Selling Your Power Back to Twitter
One of the candidates in my state’s gubernatorial primary wants to make our state the first to fully convert to renewable energy. It’s a laudable goal for every state, though I think it’s unrealistic that the state where I live will be the first.
I’d love to generate our own electricity at home with some solar panels and a little wind turbine. If anything could, that would make us more mindful of what our family consumes every day. If we generated enough, we could sell some back to the grid, too. We probably don’t need all that power every day.1
I think that renewable energy metaphor is an interesting model for social media, particularly since Twitter CEO Jack Dorsey is fond of comparing his company to a public utility2:
I think Twitter’s a success for us when people stop talking about it, when we stop doing these panels and people just use it as a utility, use it like electricity. It fades into the background, something that’s just a part of communication.
The comparison’s ridiculous unless Dorsey wishes to hand Twitter over to the FCC, but let’s go along with it for a moment.
If Twitter is a utility like the electrical grid, where does it get its energy? For all the energy dissipated on its platform, Twitter doesn’t generate much on its own. Instead, it relies on its users to generate all that energy from pithy remarks, photo uploads, tweetstorms, breaking news, and the occasional productive conversation. Oh, and marketing. Lots, and lots, and lots of marketing.
Twitter takes all of that energy and uses it for its own purposes. It’s in Twitter’s best interest to ensure as much energy is generated as possible, because that’s what keeps it relevant. Twitter’s relevance, particularly post-IPO, is ultimately its only case for profitability. All that user-created energy is what gives Twitter its power.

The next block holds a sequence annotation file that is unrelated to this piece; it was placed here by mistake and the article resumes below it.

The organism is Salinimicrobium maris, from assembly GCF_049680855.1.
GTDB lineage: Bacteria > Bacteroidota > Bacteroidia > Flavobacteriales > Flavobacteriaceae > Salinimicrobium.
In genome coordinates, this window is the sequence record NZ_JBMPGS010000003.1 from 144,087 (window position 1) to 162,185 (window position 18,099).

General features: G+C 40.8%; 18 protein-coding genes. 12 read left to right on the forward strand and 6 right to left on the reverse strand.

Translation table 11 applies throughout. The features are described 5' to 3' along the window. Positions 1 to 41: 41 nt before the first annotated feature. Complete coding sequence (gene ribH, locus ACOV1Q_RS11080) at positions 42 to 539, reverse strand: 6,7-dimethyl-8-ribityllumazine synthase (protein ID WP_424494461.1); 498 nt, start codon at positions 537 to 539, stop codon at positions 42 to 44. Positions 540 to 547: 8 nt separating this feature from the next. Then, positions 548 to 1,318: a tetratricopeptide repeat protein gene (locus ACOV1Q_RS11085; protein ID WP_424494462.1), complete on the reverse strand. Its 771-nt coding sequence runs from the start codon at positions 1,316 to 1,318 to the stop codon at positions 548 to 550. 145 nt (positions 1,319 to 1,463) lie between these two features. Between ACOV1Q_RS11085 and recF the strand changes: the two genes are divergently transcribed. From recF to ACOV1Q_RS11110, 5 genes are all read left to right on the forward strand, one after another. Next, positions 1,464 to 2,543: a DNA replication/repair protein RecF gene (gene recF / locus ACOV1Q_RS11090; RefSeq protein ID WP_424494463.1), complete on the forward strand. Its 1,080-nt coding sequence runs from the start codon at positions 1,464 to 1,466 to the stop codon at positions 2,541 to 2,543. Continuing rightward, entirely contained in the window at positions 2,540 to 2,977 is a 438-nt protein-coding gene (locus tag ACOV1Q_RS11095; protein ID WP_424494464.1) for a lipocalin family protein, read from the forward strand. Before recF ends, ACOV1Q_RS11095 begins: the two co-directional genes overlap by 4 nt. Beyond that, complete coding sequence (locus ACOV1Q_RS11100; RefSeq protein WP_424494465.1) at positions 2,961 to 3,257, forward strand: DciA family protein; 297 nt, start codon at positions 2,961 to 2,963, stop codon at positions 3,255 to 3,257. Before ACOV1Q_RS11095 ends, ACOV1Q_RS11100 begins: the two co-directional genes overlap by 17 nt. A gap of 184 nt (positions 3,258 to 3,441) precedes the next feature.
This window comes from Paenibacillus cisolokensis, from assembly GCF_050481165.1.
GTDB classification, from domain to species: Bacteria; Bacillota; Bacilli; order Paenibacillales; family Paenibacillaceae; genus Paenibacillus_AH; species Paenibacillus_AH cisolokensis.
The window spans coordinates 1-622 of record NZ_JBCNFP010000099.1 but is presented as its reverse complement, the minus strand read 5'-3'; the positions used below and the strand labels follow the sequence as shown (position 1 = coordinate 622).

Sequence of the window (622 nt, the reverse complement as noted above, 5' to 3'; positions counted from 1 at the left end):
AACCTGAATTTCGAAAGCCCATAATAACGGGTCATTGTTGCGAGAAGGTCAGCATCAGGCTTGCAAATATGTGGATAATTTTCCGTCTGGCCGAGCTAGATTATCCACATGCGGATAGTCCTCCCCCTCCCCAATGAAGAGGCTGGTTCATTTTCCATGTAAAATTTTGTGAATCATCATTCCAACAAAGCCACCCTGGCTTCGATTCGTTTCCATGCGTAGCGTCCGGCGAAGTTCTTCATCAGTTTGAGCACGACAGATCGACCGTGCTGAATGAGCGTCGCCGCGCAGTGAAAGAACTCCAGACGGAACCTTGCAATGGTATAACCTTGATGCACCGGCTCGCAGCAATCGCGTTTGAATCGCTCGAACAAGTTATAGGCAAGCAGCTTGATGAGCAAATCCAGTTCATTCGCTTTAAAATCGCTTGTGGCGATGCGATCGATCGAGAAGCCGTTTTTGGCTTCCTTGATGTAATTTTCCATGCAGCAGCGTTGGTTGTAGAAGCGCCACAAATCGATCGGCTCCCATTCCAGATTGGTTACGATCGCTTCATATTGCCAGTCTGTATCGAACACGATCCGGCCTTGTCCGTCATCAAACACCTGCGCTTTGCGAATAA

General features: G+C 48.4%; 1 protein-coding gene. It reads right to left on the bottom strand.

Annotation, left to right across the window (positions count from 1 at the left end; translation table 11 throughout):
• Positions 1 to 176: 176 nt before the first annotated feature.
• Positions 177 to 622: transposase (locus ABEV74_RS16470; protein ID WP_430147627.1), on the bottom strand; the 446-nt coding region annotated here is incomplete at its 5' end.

At the same time, Twitter — this massive online be-in — allows some pretty terrible people to feed off that power all its users create. I’ll pass on pointing out its position on the current President of the United States, whose online conduct is reprehensible, simply because it seems unlikely any company in the world will boot a president from its platform. I’ll skip Alex Jones, because Jones isn’t the only example of Twitter’s terrible custodianship of all that power. Instead, how about these:
Did you know David Duke is an active Twitter user? Yes, former Grand Wizard of the KKK David Duke. Duke has almost 50,000 followers. Maybe all he posts are cat memes.
Peter King, the New York congressman who has likened kneeling football players to Nazis3, has over 34,000 followers.
Mahmoud Ahmadinejad, who claimed AIDS was engineered by the West4, has over 45,000 followers.
Neo-Nazi Richard B. Spencer has nearly 80,000 followers. Yes, a real Neo-Nazi5.
David Clarke, the ex-Sheriff of Milwaukee County, maintained a policy of shackling pregnant inmates during labor8, forced religious proselytizing on his employees at mandatory meetings9, and has described a members of a minority group as “uneducated, lazy, and morally bankrupt.”10 Clarke has over 950,000 followers.
Dinesh D’Souza — who asserted “The cultural left in this country is responsible for causing 9/11,”11 claimed that prisoners at Abu Ghraib enjoyed conditions “comparable to the accommodations in mid-level Middle Eastern hotels,”12 and who used Twitter to mock children who survived a school shooting13 — has over 960,000 followers.